The rules for Horizon Europe are somewhat more inclusive – although not with regard to the aspects of the research programme dealing with new security technologies. There are requirements for the European Commission to undertake ‘extensive exchanges with the European Parliament’ and ‘consultation with stakeholders and the general public’ when drawing up strategic research plans. These will, however, generally focus on areas other than security research, where the agenda has long been dominated by the interests of states and corporations. Determining the priorities of and actions to be funded by the European Defence Fund and European Peace Facility, meanwhile, will remain matters of state – the European Parliament and civil society are granted no role whatsoever.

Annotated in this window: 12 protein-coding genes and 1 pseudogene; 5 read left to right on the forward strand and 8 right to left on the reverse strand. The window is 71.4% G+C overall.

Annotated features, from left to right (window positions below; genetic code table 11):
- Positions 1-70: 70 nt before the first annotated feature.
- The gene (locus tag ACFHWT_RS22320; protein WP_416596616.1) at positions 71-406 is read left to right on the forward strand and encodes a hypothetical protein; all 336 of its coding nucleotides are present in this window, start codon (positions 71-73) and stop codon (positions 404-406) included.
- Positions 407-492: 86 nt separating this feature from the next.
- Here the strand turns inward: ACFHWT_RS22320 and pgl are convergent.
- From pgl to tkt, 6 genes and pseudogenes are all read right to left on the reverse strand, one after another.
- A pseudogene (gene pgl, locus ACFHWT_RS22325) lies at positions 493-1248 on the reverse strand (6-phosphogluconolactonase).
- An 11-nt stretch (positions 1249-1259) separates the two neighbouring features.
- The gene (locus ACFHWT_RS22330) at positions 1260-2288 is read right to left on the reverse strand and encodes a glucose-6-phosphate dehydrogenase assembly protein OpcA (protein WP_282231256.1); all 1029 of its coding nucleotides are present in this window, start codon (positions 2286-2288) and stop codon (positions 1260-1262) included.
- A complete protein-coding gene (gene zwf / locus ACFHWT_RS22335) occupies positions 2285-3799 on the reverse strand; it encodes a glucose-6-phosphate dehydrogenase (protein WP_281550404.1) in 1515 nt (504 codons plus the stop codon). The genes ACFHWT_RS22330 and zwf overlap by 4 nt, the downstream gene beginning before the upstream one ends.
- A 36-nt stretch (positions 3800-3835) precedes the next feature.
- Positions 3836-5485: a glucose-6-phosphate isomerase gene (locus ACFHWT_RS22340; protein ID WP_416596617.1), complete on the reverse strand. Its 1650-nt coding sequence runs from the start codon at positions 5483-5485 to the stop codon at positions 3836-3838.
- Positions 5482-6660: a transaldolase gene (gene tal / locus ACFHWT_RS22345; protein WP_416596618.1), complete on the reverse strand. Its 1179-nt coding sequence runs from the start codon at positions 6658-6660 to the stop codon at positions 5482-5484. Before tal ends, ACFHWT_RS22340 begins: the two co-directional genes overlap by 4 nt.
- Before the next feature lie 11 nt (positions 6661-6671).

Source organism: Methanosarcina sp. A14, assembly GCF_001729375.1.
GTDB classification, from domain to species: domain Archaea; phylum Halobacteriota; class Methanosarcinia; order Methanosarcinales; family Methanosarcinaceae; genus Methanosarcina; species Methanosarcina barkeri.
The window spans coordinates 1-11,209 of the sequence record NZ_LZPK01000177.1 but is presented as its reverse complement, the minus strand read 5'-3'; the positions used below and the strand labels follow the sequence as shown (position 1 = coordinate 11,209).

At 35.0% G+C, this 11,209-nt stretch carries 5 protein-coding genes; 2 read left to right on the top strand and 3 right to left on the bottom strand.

The proactive disclosure of information on how EU funds are spent by member states and EU institutions themselves has long been woeful – so much so, in fact, that journalists have sought to take matters into their own hands by obtaining and publishing relevant data themselves. The rules governing transparency of the 2021–2027 Multiannual Financial Framework (MFF) introduce some improvements in this area, but there are a number of loopholes for the home affairs funds that could be used to inhibit transparency and, in turn, accountability. Transparency is kept to an absolute minimum with regard to the European Defence Fund and European Peace Facility. The home affairs budgets – the Internal Security Fund, Integrated Border Management Fund and Asylum and Migration Fund – are all subject to essentially the same transparency requirements. For funds controlled through shared management, the member states must provide annual performance reports to the Commission, but only a summary of each report is to be made public. The Commission is also obliged to report to the Council and Parliament on a set of ‘core performance indicators’, but the legislation does not specify when this should be done, or whether those reports should be public. Other provisions are clearer. The European Commission is obliged to publish information on all projects or activities it funds directly, and the member states must publish information on all the activities financed through EU funding, on either a dedicated website or a ‘single website portal’. That information must be provided ‘in an open, machine-readable format which allows data to be sorted, searched, extracted and compared’. The Commission is obliged to provide links to each of those websites on its own website. The sites should also be used to publish national evaluations, final performance reports, any data transmitted to the Commission on the use of the funds, the rules of procedure of national fund monitoring committees, and ‘the data and information shared with the monitoring committee’. Given that the information currently available on EU funds is often incomplete or unavailable, these are welcome provisions, in particular the requirement to provide data in an open, machine-readable format. If they are upheld, the information will provide a rich source of data for anyone seeking to analyse the use of the EU’s home affairs funds and a useful tool for ensuring accountability of the use of public money.